France has banned the public wearing of face-hiding burqas and niqabs. After traveling there for a fellowship project, Times editorial columnist Joni Balter has changed her mind about earlier opposition to the ban, concluding it is too much a barrier.
PARIS — I was against the French ban on full-faced veils before I was for it.
If that sounds like a mushy effort to have it both ways, it’s not. I changed my mind after spending time in the first European country to ban the traditional religious garb in public places.
Plenty of Muslim women here wear headscarves — you can see the face and eyes — but the French banned the public wearing of face-hiding burqas and niqabs.
Certainly, in a perfect world, women of all religious faiths would be able to express their religious beliefs wherever they are.
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That drove one of my recent editorials against the ban months ago. I blamed the monochromatic nature of France for its jitters about the veils.
But a reporting fellowship to France and numerous interviews convinced me otherwise. First of all, with 5 million Muslims, likely the largest population in Europe, this country is more of a melting pot than people realize. France these days is in a pitched battle for its soul.
The country has a rule of law that imposes strict separation of church and state. It’s deeply embedded in French culture and supposedly is imposed fairly. The French do not allow big crosses or other overt expressions of religion in public either. Considering the overbearing religiosity that seeps far too often into American public life and politics, I rather like it.
America also has separation of church and state, though it’s sometimes hard to tell. The Constitution would never allow a ban in the U.S. because of its obvious interference with freedom of religious expression.
The laws of France work for France. What’s more, any feminist must realize the wearing of the burqa and niqab is something only women do. It may be grounded in centuries of tradition, but it’s blatantly sexist.
Muslim guys prance around Paris in super-tight jeans and slinky shirts. Why support something that only limits activities of women? That’s hard to support. Plenty of Muslims don’t.
Salem Belgourch, 25, a highly educated first-generation Frenchman, whose family comes from Morocco, told me his mother does not favor the burqa and niqab.
“My mother, a Muslim woman, thinks it is a bad tradition,” said Belgourch. “It’s not a Muslim obligation to not have communication with other people. My mom, we came into this country, she says, ‘We have to respect the law, We don’t have to come with our way of life.’ “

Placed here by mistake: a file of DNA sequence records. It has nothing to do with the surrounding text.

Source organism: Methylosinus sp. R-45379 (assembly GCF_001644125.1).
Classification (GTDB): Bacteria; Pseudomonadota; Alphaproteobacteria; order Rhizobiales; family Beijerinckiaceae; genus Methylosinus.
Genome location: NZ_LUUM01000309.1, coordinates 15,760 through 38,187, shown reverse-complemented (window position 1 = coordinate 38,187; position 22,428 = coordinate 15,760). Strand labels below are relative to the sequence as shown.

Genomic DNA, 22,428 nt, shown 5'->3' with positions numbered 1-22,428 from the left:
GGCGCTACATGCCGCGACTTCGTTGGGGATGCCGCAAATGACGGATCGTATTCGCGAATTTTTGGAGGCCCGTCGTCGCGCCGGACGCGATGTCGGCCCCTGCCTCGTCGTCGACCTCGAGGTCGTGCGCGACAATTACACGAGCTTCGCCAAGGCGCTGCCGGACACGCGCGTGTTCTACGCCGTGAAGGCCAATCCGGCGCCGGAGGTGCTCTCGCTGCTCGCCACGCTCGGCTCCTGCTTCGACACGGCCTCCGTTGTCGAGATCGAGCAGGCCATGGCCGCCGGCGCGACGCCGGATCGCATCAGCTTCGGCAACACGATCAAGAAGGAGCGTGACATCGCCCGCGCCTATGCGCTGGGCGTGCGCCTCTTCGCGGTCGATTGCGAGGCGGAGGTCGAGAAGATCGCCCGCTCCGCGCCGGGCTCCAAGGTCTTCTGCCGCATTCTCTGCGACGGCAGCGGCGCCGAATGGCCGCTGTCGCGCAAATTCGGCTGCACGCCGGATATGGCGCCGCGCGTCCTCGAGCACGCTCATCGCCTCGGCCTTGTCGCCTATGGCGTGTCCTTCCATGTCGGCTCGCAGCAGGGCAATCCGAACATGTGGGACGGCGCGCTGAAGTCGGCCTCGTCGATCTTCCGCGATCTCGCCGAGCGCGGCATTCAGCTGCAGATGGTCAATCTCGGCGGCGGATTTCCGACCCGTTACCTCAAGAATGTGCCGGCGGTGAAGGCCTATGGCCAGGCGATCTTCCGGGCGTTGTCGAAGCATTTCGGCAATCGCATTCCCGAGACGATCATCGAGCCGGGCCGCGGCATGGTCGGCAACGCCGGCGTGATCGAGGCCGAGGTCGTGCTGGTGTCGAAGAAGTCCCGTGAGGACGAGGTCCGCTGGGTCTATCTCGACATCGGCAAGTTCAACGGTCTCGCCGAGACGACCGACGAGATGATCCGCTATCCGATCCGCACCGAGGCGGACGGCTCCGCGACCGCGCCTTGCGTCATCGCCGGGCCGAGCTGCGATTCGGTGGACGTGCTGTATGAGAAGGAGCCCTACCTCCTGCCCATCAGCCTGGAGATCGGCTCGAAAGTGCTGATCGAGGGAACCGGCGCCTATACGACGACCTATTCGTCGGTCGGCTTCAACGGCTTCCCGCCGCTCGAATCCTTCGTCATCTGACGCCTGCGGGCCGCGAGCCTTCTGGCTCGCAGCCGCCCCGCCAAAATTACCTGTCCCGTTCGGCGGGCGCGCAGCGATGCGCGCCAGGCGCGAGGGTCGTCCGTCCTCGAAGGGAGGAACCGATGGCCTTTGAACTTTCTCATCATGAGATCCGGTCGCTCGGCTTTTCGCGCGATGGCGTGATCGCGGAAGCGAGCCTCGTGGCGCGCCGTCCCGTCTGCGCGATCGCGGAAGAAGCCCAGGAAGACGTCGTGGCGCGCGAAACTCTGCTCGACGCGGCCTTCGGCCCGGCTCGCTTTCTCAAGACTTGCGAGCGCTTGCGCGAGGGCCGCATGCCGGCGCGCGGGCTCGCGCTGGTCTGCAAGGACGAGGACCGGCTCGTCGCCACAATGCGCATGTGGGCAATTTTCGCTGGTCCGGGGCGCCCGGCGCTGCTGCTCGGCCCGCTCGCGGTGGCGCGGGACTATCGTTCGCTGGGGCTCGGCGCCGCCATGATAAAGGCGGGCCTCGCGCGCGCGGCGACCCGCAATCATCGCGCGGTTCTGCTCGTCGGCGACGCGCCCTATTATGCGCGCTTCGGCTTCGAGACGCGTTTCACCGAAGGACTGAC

His family bought into the idea that assimilation is best, not to wash away one’s tradition, but to adapt to a new country’s laws and culture so newcomers and their children succeed.
Emmanuel Barbe, the French deputy secretary-general of European affairs, said the veil ban was tricky at first but now there is considerable national support for it: “It’s something only women are obliged to do so it is contrary to the fundamental principles of the Republic.”
Some experts raise a troubling question: If a Muslim man is not willing to allow his wife to be seen in public without a veil, why would he let his wife out at all?
How about when that Muslim man needs groceries or someone to take the children to school or go to work at their own jobs?
Like so many immigration and integration debates in Europe, the battle over the burqa and niqab is loaded with other questions. Does Europe need — can it manage — so many immigrants? What is the responsibility of immigrants who seek asylum and inevitable government aid?
Many Muslim women wear the burqa and niqab because they want to. So who is France to tell them what is good for them? Reasonable questions.
Women and men moving to new countries need all the help they can get learning the language and adapting to their new country.
This is not about picking on Muslims. As many politicians and observers have said, the full-faced veil is too much a barrier. It stands squarely in the way of communication and long-term success in France and Belgium, which both have banned the face-hiding veils. The Netherlands and perhaps Switzerland may be next.
Joni Balter is the 2011 journalist fellow of the European Union Center of Excellence at the University of Washington’s Jackson School of International Studies. Her columns appear regularly on the editorial pages of The Times. He email address is email@example.com